The glass is half full

What the European elections mean for development policy

What the European elections mean for development policy

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Högl, Maximilian / Benedikt Erforth / Niels Keijzer
The Current Column (2019)

Bonn: German Development Institute / Deutsches Institut für Entwicklungspolitik (DIE), (The Current Column of 4 June 2019)

Bonn, 4 June 2019. Europe has voted and it appears that the electorate headed to the ballot box was united above all by its diversity. The freshly elected European Parliament now has the Herculean task of simultaneously addressing its own fragmentation and the future challenges facing Europe. This will have an impact on how the Parliament operates in all policy areas, not least European development policy.

The 2019 European elections did not lead to the wave of right-wing populism that many had feared they would. It is true that two parties from this spectrum became the strongest forces in Italy and France and that populist parties triumphed again in Poland, Hungary and the UK. At overall level, however, these parties did not fare better than expected. In fact, in many areas, they performed worse. The total proportion of seats held by right-wing populist and Eurosceptic parties in the European Parliament increased slightly from 21 per cent to 23 per cent.

From refugee policy to the climate crisis

This relatively moderate result is a good sign for the EU’s ability to take action on matters of global sustainable development. Nonetheless, it is to be expected that right-wing populists will increasingly push to chair committees and to take up rapporteur posts and that they will be highly intentional in using their newly acquired platforms on the European stage to influence public discourse. The past has shown, in regard to refugee policy for example, that other parties tend to co-opt right-wing populist positions that appear to be appealing to voters.

However, the election result also gives some cause to hope that we will see the trend reverse, especially in Germany. While public discourse has been dominated in recent years by refugee policy, we are seeing signs that movements such as ‘Fridays for Future’ could change this. Climate policy has now become an election-deciding issue. In the aftermath of the elections, conservatives and social democrats in Germany have acknowledged that a lack of convincing answers to the challenges posed by the climate crisis was the main reason for their poor performance and announced their intention to rectify this.

New dynamics in the Parliament?

The last legislative period often saw the European Parliament pragmatically move from one proposal to the next without doing anything to help shape Europe’s long-term political orientation. One example of this in the development policy sector is the new European Consensus on Development from 2017, which aims to present a collective political vision of development policy at the leadership level of the Commission, the member states and the Parliament. However, as with other legislative projects, the Parliament decided to adopt the position of the European Commission instead of setting its own priorities.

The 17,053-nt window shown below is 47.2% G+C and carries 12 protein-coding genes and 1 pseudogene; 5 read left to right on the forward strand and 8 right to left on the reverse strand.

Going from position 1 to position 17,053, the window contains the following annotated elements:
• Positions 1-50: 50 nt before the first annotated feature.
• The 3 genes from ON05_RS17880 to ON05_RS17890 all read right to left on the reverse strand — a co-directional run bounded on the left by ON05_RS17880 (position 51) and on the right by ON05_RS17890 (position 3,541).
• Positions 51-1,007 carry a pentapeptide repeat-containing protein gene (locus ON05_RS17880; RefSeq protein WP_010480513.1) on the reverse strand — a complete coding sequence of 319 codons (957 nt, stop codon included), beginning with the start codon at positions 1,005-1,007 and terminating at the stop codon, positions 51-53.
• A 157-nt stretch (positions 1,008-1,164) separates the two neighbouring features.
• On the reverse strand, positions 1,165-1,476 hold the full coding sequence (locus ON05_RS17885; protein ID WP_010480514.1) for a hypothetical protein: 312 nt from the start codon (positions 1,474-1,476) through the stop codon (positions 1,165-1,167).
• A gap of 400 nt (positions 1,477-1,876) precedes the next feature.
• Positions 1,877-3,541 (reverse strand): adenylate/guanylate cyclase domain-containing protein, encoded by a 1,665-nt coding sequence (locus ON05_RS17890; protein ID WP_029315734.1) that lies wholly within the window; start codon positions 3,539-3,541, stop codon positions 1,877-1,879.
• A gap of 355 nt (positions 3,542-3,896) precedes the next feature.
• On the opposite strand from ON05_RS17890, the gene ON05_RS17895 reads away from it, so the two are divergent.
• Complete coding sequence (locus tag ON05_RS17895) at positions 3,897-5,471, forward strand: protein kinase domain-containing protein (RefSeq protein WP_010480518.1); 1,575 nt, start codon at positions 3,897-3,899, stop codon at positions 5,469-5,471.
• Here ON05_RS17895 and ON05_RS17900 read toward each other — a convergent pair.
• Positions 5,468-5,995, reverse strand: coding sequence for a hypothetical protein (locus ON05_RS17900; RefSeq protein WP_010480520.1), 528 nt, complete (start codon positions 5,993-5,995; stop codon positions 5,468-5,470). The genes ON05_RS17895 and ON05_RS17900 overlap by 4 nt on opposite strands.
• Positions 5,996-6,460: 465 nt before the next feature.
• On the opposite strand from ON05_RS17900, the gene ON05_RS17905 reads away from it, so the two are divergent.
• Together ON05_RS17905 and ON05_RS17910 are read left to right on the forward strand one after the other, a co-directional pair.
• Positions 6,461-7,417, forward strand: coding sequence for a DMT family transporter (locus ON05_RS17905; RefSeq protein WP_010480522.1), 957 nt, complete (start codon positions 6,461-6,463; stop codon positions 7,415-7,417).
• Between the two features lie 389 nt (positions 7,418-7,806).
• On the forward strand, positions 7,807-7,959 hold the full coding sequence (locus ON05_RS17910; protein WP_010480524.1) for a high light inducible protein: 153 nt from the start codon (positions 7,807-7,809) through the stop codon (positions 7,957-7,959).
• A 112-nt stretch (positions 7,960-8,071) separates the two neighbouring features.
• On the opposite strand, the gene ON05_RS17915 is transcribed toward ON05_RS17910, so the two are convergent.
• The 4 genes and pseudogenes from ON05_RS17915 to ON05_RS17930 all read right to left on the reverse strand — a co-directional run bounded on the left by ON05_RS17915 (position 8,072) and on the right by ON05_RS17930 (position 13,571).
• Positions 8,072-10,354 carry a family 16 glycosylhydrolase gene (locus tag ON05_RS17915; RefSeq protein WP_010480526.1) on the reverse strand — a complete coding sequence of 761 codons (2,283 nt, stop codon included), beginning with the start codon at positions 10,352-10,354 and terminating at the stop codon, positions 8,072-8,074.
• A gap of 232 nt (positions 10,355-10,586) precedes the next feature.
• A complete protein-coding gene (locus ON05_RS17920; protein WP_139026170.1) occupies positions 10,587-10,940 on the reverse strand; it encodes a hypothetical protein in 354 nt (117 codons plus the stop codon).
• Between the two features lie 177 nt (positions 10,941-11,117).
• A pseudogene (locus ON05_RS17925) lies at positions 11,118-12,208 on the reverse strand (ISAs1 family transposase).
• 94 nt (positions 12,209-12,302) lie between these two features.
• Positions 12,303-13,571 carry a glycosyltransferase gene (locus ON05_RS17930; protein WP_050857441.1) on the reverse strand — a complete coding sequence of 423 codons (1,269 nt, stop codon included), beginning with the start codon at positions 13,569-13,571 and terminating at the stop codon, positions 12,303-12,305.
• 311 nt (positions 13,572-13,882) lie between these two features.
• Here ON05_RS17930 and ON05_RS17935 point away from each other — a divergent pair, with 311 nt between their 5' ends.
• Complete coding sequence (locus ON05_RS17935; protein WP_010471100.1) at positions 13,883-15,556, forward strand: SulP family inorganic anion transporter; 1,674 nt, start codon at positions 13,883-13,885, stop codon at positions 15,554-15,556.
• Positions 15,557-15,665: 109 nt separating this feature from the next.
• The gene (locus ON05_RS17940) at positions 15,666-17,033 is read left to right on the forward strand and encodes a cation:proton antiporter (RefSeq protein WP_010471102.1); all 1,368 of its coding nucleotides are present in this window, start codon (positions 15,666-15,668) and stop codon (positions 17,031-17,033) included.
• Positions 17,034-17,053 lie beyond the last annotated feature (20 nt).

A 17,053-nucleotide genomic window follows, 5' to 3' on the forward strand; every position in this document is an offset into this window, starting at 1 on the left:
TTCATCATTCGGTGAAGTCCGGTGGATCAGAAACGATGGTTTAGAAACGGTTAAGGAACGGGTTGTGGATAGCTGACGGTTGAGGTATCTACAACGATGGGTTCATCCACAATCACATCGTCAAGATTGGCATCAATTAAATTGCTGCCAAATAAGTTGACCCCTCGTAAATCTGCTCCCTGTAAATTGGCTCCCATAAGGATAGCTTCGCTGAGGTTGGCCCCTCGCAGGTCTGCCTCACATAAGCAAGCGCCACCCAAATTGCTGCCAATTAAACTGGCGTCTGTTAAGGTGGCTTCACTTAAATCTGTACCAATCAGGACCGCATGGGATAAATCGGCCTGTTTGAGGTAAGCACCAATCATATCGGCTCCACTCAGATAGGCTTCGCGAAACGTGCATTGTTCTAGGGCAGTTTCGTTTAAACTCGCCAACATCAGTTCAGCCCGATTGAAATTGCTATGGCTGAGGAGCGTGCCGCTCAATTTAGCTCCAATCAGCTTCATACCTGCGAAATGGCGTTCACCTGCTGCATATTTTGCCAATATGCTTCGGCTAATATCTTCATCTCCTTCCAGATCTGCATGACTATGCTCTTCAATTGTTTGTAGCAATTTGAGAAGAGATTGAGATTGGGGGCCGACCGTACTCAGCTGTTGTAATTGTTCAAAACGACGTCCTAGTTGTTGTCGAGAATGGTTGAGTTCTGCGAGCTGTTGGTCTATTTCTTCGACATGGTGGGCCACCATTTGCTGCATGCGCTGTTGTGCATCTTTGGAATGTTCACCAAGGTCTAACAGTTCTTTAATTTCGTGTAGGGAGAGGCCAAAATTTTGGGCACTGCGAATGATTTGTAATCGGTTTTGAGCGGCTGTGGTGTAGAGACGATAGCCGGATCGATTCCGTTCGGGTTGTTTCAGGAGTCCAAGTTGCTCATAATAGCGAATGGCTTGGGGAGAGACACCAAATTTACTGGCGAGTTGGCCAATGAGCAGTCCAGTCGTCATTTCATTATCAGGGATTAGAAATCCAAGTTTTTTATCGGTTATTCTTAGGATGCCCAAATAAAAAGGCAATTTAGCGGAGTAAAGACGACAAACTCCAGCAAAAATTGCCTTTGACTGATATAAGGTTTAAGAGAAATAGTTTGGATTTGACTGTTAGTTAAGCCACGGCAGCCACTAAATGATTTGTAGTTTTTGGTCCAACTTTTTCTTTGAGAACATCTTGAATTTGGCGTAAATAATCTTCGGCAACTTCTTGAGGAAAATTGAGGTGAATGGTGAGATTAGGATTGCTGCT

It is yet to be seen whether the new Parliament will actually create greater dynamism and more initiatives. It could make use of the key development policy decisions due to be taken in the next few months to actively shape policy. The main priority is to make further headway in ongoing negotiations over a single Neighbourhood, Development and International Cooperation Instrument with an anticipated budget of almost EUR 90 billion for the period from 2021 to 2027.

Negotiations are also continuing on the new multiannual financial framework, the EU’s long-term budget plan, and could go on until late 2020, when Germany will hold the European Council presidency. Other key development policy issues include the EU’s future relationship with Africa (under the post-Cotonou negotiations) and the polarising topic of migration policy. Power shifts in the Committee on Development and the Committee on Foreign Affairs, traditionally dominated by conservatives (EPP) and social democrats (S&D), will play a key role in this context.

There are several quite different conceivable positions, depending on which coalition prevails from which political group. A three-way coalition of conservatives, social democrats and liberals (ALDE), for instance, would most likely increase protection for the EU’s external borders, conclude more refugee agreements along the lines of the EU-Turkey deal and step up repatriations. Similarly, the EPP and ALDE are calling for financial assistance to be tied to the willingness of partner countries to take back migrants, a position rejected by the S&D and the European Greens.

It is now time for the European Parliament to capitalise on the fresh relevance afforded to it by the European elections. In addition to punishing the major people’s parties for their business-as-usual approach, Europeans have also shown just how much importance they attach to climate policy and sustainable development. The European Parliament has an opportunity and a responsibility to restore Europe’s status as a normative power on the international stage.

About the authors

Keijzer, Niels

Social Scientist

Keijzer

Erforth, Benedikt

Political Scientist

Högl, Maximilian

Political Scientist

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